Remember mainframe computers? Desktop computers? How quickly times change. Now people are accessing the Internet via PCs, laptops, tablets, smartphones, and coming up rather quickly now – glasses and watches. Who knows what is on the horizon? In other words, more challenges to presenting our content in a meaningful way will continue to be developed. We are in another tumultuous time for keeping pace with a rapidly evolving environment, and how we respond to this challenging environment can be very tricky.
A new report from Pew Research Center, “Teens and Technology 2013” states that “Smartphone adoption among teens has increased substantially and mobile access to the internet is pervasive. One in four teens are ‘cell-mostly’ internet users, who say they mostly go online using their phone.” Adults aren’t quite there yet, only 15 percent of adults are ‘cell mostly.’
Even with the proliferation of cell phones, and the multitude of other devices with which you can access a website, it’s a wonder most servers haven’t exploded in trying to please each device’s screen (or the screen’s owner). We in the web business tend to be eager-to-please people. We want you to have the best experience you can have on our website, no matter which device you use to view our website, and even if it keeps us awake at night trying to figure out just how to do that.
So how do you serve up your content to adapt to those very different sizes of screens? If you have ever tried to go to a “full” website (PC version) on your smartphone, you know how tiny the text can look, and you have to scroll left and right, or pinch or expand the page to be able to read or click on something. Mobile versions of websites can be equally annoying because they are laid out differently, can lack certain features that are available on traditional websites, and may not feature the full content of the website. Usually they have an escape route that will take you back to the full website, but then you are back to scrolling, pinching and expanding.
You have probably heard of HTML 5. It is also known as “responsive web design” or “responsive design.” It is a website design that enables a server to respond to the particular device you are using to view the website and serve up your content in the most optimal fashion. If you want to try out an example of a website built with HTML 5, check out www.boston.com, home of the Boston Globe newspaper. Depending on which device you access the site with will determine what you see. It responds to the device, the size of your browser (you can minimize or maximize your window) and even the orientation. If you are exploring what to do with advertising locations on your web pages in such an environment, you can see that there also.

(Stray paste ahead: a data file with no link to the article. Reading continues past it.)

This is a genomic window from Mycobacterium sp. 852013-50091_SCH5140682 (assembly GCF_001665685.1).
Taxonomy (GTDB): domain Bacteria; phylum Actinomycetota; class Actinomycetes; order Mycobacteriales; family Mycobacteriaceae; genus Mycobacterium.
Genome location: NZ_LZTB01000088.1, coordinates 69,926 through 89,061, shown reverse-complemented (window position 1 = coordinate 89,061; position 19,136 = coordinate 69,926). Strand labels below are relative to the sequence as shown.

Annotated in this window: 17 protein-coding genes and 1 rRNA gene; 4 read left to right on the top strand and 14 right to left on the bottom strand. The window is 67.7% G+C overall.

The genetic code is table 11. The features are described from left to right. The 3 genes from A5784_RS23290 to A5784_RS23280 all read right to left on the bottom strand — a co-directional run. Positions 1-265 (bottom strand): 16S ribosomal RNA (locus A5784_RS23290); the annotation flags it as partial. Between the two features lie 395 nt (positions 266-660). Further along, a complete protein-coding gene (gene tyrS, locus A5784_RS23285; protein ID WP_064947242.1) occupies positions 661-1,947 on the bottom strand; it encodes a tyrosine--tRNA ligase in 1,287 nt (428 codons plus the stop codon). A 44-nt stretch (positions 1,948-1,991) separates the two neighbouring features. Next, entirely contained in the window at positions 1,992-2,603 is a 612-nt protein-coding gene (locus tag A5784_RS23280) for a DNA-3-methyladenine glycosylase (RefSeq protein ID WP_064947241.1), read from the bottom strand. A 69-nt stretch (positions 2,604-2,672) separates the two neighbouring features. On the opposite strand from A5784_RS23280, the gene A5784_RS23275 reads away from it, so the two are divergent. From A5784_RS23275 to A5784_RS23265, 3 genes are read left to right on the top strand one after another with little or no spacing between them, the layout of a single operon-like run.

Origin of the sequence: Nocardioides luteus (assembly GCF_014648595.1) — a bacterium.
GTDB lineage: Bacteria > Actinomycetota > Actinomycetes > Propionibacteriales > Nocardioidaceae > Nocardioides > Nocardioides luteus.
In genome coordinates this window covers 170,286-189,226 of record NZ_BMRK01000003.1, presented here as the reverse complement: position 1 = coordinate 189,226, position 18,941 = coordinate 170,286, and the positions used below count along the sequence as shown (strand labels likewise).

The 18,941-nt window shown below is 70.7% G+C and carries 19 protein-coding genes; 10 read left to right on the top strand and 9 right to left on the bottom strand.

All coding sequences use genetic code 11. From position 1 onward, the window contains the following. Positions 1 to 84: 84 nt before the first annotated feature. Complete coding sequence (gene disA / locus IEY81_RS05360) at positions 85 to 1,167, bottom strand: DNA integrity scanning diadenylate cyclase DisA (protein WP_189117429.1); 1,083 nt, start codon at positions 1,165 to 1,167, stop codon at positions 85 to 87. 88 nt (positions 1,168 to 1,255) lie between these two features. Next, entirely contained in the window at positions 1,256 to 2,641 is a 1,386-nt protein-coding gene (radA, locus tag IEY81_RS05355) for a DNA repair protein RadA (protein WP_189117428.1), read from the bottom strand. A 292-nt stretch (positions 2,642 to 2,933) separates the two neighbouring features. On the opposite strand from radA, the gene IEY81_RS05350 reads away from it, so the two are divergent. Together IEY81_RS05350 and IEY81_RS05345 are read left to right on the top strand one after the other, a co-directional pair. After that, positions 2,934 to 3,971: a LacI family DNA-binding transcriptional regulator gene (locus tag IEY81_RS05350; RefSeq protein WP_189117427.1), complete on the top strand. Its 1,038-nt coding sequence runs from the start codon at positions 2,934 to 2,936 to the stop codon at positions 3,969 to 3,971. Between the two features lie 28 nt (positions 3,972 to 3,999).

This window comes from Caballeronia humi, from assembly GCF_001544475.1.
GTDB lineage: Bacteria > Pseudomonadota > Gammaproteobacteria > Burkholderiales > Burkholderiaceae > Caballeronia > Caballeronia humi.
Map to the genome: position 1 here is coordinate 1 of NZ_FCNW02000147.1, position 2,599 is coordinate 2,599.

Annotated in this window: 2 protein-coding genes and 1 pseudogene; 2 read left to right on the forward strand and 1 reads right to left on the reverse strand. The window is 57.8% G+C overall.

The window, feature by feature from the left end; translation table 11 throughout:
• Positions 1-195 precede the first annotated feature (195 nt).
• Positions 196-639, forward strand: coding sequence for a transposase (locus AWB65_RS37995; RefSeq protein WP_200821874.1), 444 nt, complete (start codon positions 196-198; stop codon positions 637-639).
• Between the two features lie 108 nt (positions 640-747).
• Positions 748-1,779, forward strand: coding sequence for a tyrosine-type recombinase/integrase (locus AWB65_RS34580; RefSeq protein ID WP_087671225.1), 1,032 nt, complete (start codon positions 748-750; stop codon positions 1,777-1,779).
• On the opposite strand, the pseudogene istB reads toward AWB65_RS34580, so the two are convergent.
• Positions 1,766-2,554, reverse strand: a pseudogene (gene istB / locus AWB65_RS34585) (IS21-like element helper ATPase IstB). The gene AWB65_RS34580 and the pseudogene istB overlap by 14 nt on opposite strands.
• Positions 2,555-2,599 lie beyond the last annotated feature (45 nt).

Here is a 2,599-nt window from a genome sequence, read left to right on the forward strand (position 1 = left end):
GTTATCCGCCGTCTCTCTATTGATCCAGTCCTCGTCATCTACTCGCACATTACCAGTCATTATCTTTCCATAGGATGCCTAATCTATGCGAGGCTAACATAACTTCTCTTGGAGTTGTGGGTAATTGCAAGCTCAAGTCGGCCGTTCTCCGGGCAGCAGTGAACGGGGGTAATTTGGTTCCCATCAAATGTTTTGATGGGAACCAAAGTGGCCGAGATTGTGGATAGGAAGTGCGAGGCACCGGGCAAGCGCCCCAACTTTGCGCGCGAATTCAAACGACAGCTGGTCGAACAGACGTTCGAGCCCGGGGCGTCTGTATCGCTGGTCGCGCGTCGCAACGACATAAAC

Flexible construction, coding and design make for content that can be presented to all types of devices. This makes more sense than creating various websites (and duplicating efforts) for various devices. It is not without its challenges, though.
- If you still use tables to present and contain data, their rigid structure can be prohibitive to “flexible” page construction. Deconstructing the data and presenting it in a text format can be cumbersome and not as easily digestible, especially in this age of readers who scan pages. Presenting it in a Word document or PDF via a link on the page requires someone to click on a link to get information that is normally presented within the body of the content.
- Wide images can also challenge a smaller screen’s width. Some solutions include creating smaller images for smaller screens, or to hide the image when a smaller screen accesses it.
- Advertising, with its premium locations “above the fold” (or viewable in the first screen) can sometimes be sacrificed to a floating position at the bottom of a phone screen, or shoved to the bottom of a tablet’s page – not really an ideal location for someone paying to be seen.
How web content is displayed will continue to evolve. For more reading about Responsive Design, check out the following stories. Feel free to list your favorite resources in the comments.
- “Why 2013 is the Year of the Responsive Web Design,” Mashable.com, December 11, 2012. http://mashable.com/2012/12/11/responsive-web-design/
- Responsive Design Newsletter, http://responsivedesignweekly.com/
- Responsive Web Design, http://responsivedesign.ca/
- Responsive Web Design Guidelines and Tutorials, http://www.smashingmagazine.com/responsive-web-design-guidelines-tutorials/